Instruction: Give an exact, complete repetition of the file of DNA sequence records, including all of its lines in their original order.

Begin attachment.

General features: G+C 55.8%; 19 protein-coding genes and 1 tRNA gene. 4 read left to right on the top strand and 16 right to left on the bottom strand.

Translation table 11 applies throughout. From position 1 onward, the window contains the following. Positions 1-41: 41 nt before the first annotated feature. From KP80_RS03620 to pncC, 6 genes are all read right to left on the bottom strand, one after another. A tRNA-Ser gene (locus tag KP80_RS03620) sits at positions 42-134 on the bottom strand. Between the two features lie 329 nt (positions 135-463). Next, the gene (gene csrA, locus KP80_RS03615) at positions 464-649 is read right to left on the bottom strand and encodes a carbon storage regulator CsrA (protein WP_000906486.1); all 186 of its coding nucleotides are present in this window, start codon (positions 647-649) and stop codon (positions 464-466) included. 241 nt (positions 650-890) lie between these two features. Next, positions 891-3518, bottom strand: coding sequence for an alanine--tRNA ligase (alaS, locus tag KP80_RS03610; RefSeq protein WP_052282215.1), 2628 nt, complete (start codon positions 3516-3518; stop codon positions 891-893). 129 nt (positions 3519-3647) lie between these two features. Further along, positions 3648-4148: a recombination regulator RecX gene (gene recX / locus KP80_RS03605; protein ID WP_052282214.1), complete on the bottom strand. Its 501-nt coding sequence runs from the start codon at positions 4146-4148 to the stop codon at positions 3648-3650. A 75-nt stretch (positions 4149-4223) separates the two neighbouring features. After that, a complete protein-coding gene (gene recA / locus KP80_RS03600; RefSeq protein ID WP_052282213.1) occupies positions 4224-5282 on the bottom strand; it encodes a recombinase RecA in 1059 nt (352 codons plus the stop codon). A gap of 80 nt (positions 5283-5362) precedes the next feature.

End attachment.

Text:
General features: G+C 55.8%; 19 protein-coding genes and 1 tRNA gene. 4 read left to right on the top strand and 16 right to left on the bottom strand.

Translation table 11 applies throughout. From position 1 onward, the window contains the following. Positions 1-41: 41 nt before the first annotated feature. From KP80_RS03620 to pncC, 6 genes are all read right to left on the bottom strand, one after another. A tRNA-Ser gene (locus tag KP80_RS03620) sits at positions 42-134 on the bottom strand. Between the two features lie 329 nt (positions 135-463). Next, the gene (gene csrA, locus KP80_RS03615) at positions 464-649 is read right to left on the bottom strand and encodes a carbon storage regulator CsrA (protein WP_000906486.1); all 186 of its coding nucleotides are present in this window, start codon (positions 647-649) and stop codon (positions 464-466) included. 241 nt (positions 650-890) lie between these two features. Next, positions 891-3518, bottom strand: coding sequence for an alanine--tRNA ligase (alaS, locus tag KP80_RS03610; RefSeq protein WP_052282215.1), 2628 nt, complete (start codon positions 3516-3518; stop codon positions 891-893). 129 nt (positions 3519-3647) lie between these two features. Further along, positions 3648-4148: a recombination regulator RecX gene (gene recX / locus KP80_RS03605; protein ID WP_052282214.1), complete on the bottom strand. Its 501-nt coding sequence runs from the start codon at positions 4146-4148 to the stop codon at positions 3648-3650. A 75-nt stretch (positions 4149-4223) separates the two neighbouring features. After that, a complete protein-coding gene (gene recA / locus KP80_RS03600; RefSeq protein ID WP_052282213.1) occupies positions 4224-5282 on the bottom strand; it encodes a recombinase RecA in 1059 nt (352 codons plus the stop codon). A gap of 80 nt (positions 5283-5362) precedes the next feature.